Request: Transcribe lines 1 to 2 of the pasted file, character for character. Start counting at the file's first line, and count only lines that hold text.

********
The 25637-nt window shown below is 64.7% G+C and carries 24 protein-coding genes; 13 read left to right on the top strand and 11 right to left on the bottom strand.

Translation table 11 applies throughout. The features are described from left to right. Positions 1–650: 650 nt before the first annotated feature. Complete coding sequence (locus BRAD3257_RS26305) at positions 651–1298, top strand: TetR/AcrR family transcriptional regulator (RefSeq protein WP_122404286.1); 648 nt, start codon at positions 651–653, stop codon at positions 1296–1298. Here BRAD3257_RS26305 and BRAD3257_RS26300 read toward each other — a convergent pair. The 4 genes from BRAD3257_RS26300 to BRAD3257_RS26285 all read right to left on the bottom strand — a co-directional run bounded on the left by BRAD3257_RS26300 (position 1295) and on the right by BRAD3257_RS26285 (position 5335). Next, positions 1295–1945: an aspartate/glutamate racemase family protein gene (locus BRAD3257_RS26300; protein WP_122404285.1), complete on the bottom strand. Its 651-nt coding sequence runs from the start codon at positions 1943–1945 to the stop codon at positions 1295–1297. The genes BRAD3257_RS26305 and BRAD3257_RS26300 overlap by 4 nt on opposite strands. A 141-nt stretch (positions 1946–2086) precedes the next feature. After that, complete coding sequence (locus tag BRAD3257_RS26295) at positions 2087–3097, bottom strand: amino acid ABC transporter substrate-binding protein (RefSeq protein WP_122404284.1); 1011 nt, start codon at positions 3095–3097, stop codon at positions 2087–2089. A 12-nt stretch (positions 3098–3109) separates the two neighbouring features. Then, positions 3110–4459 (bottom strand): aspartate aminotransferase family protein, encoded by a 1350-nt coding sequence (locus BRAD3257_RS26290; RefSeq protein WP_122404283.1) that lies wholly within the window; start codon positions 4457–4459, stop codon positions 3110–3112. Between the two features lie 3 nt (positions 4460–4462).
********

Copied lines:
The 25637-nt window shown below is 64.7% G+C and carries 24 protein-coding genes; 13 read left to right on the top strand and 11 right to left on the bottom strand.

Translation table 11 applies throughout. The features are described from left to right. Positions 1–650: 650 nt before the first annotated feature. Complete coding sequence (locus BRAD3257_RS26305) at positions 651–1298, top strand: TetR/AcrR family transcriptional regulator (RefSeq protein WP_122404286.1); 648 nt, start codon at positions 651–653, stop codon at positions 1296–1298. Here BRAD3257_RS26305 and BRAD3257_RS26300 read toward each other — a convergent pair. The 4 genes from BRAD3257_RS26300 to BRAD3257_RS26285 all read right to left on the bottom strand — a co-directional run bounded on the left by BRAD3257_RS26300 (position 1295) and on the right by BRAD3257_RS26285 (position 5335). Next, positions 1295–1945: an aspartate/glutamate racemase family protein gene (locus BRAD3257_RS26300; protein WP_122404285.1), complete on the bottom strand. Its 651-nt coding sequence runs from the start codon at positions 1943–1945 to the stop codon at positions 1295–1297. The genes BRAD3257_RS26305 and BRAD3257_RS26300 overlap by 4 nt on opposite strands. A 141-nt stretch (positions 1946–2086) precedes the next feature. After that, complete coding sequence (locus tag BRAD3257_RS26295) at positions 2087–3097, bottom strand: amino acid ABC transporter substrate-binding protein (RefSeq protein WP_122404284.1); 1011 nt, start codon at positions 3095–3097, stop codon at positions 2087–2089. A 12-nt stretch (positions 3098–3109) separates the two neighbouring features. Then, positions 3110–4459 (bottom strand): aspartate aminotransferase family protein, encoded by a 1350-nt coding sequence (locus BRAD3257_RS26290; RefSeq protein WP_122404283.1) that lies wholly within the window; start codon positions 4457–4459, stop codon positions 3110–3112. Between the two features lie 3 nt (positions 4460–4462).